Investigation of Military Offenses
Report of misconduct
When a servicemember has reportedly committed an offense, the chain of command normally finds out either by civilian law enforcement notification, from notification through the military channels (commonly referred to as “blotter reports”), a report from an alleged victim, or through direct observation of the alleged misconduct. After receiving notification, the command will normally conduct an inquiry pursuant to R.C.M. 303.
The inquiry by the command may range from an examination of the possible charges and an investigative report to a more extensive investigation depending on the offense(s) alleged and the complexity of the case. The investigation may be conducted by members of the command or, in more complex cases, military and civilian law enforcement officials.
Once the investigation is complete, the commander can choose to dispose of the charges by:
- Taking no action;
- Initiating administrative action (which can include separation from the Army);
- Imposing non-judicial punishment (a form of punishment that is not considered a conviction, but can result of loss of rank, pay, and other privileges);
- Preferring charges (the process of formally charging a soldier with and offense for resolution at court-martial); OR
- Forwarding to a higher authority for preferral of charges (R.C.M. 306(c)).
Preferral of Charges
The first formal step in a court-martial, preferral of charges, consists of drafting a charge sheet containing the charges and specifications against the accused. A specification is a plain and concise statement of the essential facts constituting the offense charged. R.C.M. 307(c)(3). The M.C.M. contains model specifications to assist trial counsel and the chain of command in drafting the specifications. The charge sheet must be signed by the accuser under oath before a commissioned officer authorized to administer oaths. R.C.M. 307(b). Any person subject to the UCMJ may prefer charges as the accuser. R.C.M. 307(a).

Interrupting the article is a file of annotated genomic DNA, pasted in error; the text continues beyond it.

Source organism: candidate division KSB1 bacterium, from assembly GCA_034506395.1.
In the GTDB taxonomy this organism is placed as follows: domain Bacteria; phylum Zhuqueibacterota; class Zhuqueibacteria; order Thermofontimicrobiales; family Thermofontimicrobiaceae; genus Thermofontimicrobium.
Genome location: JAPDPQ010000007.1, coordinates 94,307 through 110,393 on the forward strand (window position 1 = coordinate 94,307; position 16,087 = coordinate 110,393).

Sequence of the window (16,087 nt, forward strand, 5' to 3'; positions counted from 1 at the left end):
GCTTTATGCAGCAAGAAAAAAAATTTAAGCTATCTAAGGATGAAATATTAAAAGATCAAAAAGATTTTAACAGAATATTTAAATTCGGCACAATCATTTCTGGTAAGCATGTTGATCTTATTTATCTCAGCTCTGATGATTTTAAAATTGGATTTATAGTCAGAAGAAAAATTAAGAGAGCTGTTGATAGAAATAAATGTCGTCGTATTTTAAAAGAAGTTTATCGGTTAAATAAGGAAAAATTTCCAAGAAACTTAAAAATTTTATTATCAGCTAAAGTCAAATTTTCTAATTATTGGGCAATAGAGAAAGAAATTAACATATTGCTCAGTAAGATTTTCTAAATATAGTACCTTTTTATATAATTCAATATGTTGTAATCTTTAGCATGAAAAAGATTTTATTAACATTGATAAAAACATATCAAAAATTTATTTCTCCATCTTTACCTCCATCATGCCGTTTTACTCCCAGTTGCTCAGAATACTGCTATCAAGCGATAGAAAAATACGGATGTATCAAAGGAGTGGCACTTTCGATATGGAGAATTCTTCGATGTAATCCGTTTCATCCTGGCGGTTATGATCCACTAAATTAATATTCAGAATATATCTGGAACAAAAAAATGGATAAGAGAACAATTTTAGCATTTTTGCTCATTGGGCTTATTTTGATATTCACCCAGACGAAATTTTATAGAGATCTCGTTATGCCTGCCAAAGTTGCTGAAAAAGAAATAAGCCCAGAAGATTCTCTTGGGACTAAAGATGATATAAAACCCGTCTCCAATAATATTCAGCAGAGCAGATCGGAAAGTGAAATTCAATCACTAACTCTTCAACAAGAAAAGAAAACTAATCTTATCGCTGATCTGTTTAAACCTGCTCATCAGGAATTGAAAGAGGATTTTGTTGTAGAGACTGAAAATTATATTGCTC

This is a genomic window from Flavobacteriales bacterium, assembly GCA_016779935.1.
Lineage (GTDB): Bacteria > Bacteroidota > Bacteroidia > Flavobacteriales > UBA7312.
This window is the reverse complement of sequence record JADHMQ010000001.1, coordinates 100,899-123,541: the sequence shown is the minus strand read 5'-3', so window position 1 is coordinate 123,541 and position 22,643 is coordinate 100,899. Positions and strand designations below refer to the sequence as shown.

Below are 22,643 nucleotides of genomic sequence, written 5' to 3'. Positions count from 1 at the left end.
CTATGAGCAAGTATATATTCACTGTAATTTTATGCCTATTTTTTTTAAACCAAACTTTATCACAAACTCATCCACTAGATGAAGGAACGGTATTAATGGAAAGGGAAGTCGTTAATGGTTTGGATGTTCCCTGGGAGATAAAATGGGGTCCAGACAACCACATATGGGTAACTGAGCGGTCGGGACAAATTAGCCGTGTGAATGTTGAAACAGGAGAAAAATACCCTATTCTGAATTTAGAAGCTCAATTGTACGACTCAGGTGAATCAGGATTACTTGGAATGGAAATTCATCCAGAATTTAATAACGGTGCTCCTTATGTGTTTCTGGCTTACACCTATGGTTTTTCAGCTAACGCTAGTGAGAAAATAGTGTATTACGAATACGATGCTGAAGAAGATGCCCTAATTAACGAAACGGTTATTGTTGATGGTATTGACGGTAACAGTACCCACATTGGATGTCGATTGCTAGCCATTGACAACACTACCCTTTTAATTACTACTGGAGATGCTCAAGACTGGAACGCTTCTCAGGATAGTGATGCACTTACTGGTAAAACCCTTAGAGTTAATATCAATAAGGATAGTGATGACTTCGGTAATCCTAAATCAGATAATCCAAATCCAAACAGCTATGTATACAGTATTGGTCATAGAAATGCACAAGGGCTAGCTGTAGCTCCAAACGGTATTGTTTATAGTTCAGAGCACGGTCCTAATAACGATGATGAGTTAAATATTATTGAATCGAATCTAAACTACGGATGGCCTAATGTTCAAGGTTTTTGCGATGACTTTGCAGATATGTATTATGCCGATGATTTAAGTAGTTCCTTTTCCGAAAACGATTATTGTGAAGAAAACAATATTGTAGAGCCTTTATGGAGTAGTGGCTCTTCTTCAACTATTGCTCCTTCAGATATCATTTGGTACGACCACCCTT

Referral of Charges
Once charges have been preferred they may be referred to one of three types of courts-martial: summary, special, or general. R.C.M. 401(c). The process of “referral” is simply the order that states that charges against an accused will be tried by a specific court-martial. The determination of which level of court-martial to refer the charge(s) to is made by the Court Martial Convening Authority (CMCA). R.C.M. 504. The CMCA is an appropriate level of commander who, in consultation with the Staff Judge Advocate’s Office, makes her determination. Usually, the seriousness of the offenses alleged determines the type of court-martial.